verb (used with object)

to fill or litter with things in a disorderly manner: All kinds of papers cluttered the top of his desk.

verb (used without object)


Origin of clutter

1550–60; variant of clotter (now obsolete), equivalent to clot + -er6
Related formso·ver·clut·ter, verb (used with object)un·clut·ter, verb (used with object)un·clut·tered, adjective

Synonyms for clutter Unabridged Based on the Random House Unabridged Dictionary, © Random House, Inc. 2019

Related Words for cluttered

messy, crowded, scattered, strewn, untidy

Examples from the Web for cluttered

Contemporary Examples of cluttered

Historical Examples of cluttered

  • Huge as it was, it was cluttered with curious shaped machines and instruments.

  • A thousand falsehoods are cluttered around the truth to conceal it from us.

    The Book of Khalid

    Ameen Rihani

  • The voice came half-smothered from the cluttered bin of equipment.

  • Figures in clay, some broken and cracked, cluttered up its floor and walls.

    Erik Dorn

    Ben Hecht

  • There were the cluttered streets of several cities and villages.

    Journeys to Bagdad

    Charles S. Brooks

British Dictionary definitions for cluttered



(usually tr often foll by up) to strew or amass (objects) in a disorderly manner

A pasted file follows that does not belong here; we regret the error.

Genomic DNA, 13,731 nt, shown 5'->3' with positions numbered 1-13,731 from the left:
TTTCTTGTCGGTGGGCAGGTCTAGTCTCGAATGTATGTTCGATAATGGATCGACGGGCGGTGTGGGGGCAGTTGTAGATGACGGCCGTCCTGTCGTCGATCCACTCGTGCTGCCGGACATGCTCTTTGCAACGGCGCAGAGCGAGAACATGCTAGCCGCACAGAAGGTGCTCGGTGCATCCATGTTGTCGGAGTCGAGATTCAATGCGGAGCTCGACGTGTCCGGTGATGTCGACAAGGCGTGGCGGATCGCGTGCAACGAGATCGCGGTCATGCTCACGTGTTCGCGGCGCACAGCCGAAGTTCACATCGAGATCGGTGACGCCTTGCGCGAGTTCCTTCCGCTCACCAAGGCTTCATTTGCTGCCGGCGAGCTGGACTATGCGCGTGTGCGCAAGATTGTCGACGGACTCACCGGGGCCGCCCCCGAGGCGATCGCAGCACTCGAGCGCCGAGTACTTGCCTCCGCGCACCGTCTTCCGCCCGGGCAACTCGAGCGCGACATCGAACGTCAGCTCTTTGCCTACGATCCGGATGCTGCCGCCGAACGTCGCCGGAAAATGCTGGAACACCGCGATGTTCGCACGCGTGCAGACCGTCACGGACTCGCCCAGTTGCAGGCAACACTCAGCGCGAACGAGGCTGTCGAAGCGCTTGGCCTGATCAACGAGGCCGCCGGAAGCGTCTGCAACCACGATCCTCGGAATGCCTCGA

(intr) to move about in a bustling manner
(intr) to chatter or babble


a disordered heap or mass of objects
a state of disorder
unwanted echoes that confuse the observation of signals on a radar screen

Word Origin for clutter

C15 clotter, from clotteren to clot
Collins English Dictionary - Complete & Unabridged 2012 Digital Edition © William Collins Sons & Co. Ltd. 1979, 1986 © HarperCollins Publishers 1998, 2000, 2003, 2005, 2006, 2007, 2009, 2012

Word Origin and History for cluttered



1550s, "to collect in heaps," variant of clotern "to form clots, to heap on" (c.1400); related to clot (n.). Sense of "to litter" is first recorded 1660s. Related: Cluttered; cluttering.



1570s, "things lying in heaps or confusion," from clutter (v.); the "litter" sense is from 1660s.

Online Etymology Dictionary, © 2010 Douglas Harper